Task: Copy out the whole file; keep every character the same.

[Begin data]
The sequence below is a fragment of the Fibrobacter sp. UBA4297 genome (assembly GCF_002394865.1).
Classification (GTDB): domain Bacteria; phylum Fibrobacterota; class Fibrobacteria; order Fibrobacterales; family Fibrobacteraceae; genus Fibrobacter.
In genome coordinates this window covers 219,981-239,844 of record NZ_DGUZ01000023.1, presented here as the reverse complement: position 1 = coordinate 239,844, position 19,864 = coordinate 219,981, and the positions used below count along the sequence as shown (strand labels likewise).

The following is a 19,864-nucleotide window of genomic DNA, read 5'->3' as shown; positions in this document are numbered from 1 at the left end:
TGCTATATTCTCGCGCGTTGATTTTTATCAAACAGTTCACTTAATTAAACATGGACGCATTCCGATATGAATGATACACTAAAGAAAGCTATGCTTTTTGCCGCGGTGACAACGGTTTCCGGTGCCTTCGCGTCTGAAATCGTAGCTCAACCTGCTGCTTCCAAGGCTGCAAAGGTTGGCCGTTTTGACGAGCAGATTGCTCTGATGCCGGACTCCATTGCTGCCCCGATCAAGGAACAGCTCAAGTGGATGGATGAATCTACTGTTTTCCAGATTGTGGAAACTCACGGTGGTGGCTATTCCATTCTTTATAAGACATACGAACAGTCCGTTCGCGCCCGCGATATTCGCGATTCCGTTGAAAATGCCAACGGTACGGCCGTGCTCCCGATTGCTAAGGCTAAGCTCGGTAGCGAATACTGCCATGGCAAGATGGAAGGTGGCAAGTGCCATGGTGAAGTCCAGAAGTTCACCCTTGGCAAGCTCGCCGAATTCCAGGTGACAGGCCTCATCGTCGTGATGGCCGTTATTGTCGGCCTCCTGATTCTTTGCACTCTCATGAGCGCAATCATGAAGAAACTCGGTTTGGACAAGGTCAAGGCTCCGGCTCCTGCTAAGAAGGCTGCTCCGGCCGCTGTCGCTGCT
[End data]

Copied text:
The sequence below is a fragment of the Fibrobacter sp. UBA4297 genome (assembly GCF_002394865.1).
Classification (GTDB): domain Bacteria; phylum Fibrobacterota; class Fibrobacteria; order Fibrobacterales; family Fibrobacteraceae; genus Fibrobacter.
In genome coordinates this window covers 219,981-239,844 of record NZ_DGUZ01000023.1, presented here as the reverse complement: position 1 = coordinate 239,844, position 19,864 = coordinate 219,981, and the positions used below count along the sequence as shown (strand labels likewise).

The following is a 19,864-nucleotide window of genomic DNA, read 5'->3' as shown; positions in this document are numbered from 1 at the left end:
TGCTATATTCTCGCGCGTTGATTTTTATCAAACAGTTCACTTAATTAAACATGGACGCATTCCGATATGAATGATACACTAAAGAAAGCTATGCTTTTTGCCGCGGTGACAACGGTTTCCGGTGCCTTCGCGTCTGAAATCGTAGCTCAACCTGCTGCTTCCAAGGCTGCAAAGGTTGGCCGTTTTGACGAGCAGATTGCTCTGATGCCGGACTCCATTGCTGCCCCGATCAAGGAACAGCTCAAGTGGATGGATGAATCTACTGTTTTCCAGATTGTGGAAACTCACGGTGGTGGCTATTCCATTCTTTATAAGACATACGAACAGTCCGTTCGCGCCCGCGATATTCGCGATTCCGTTGAAAATGCCAACGGTACGGCCGTGCTCCCGATTGCTAAGGCTAAGCTCGGTAGCGAATACTGCCATGGCAAGATGGAAGGTGGCAAGTGCCATGGTGAAGTCCAGAAGTTCACCCTTGGCAAGCTCGCCGAATTCCAGGTGACAGGCCTCATCGTCGTGATGGCCGTTATTGTCGGCCTCCTGATTCTTTGCACTCTCATGAGCGCAATCATGAAGAAACTCGGTTTGGACAAGGTCAAGGCTCCGGCTCCTGCTAAGAAGGCTGCTCCGGCCGCTGTCGCTGCT